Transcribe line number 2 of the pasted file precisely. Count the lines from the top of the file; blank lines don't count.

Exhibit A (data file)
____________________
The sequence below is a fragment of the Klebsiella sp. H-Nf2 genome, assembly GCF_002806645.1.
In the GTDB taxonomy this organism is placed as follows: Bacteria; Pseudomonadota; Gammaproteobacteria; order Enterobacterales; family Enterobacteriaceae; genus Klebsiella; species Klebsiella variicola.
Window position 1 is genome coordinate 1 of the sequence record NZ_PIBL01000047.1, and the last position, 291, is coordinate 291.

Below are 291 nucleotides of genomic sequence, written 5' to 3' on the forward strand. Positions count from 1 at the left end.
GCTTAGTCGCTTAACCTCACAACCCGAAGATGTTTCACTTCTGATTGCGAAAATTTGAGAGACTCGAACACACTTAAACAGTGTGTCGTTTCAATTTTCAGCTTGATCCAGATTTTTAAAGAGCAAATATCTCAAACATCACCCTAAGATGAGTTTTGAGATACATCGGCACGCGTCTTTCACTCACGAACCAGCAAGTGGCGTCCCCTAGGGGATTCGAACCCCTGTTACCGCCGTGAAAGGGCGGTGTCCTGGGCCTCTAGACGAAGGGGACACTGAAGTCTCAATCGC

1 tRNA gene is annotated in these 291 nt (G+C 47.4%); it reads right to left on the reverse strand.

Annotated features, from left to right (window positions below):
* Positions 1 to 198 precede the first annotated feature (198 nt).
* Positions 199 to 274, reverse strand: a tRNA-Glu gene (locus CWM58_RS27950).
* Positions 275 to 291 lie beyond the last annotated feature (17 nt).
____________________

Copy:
In the GTDB taxonomy this organism is placed as follows: Bacteria; Pseudomonadota; Gammaproteobacteria; order Enterobacterales; family Enterobacteriaceae; genus Klebsiella; species Klebsiella variicola.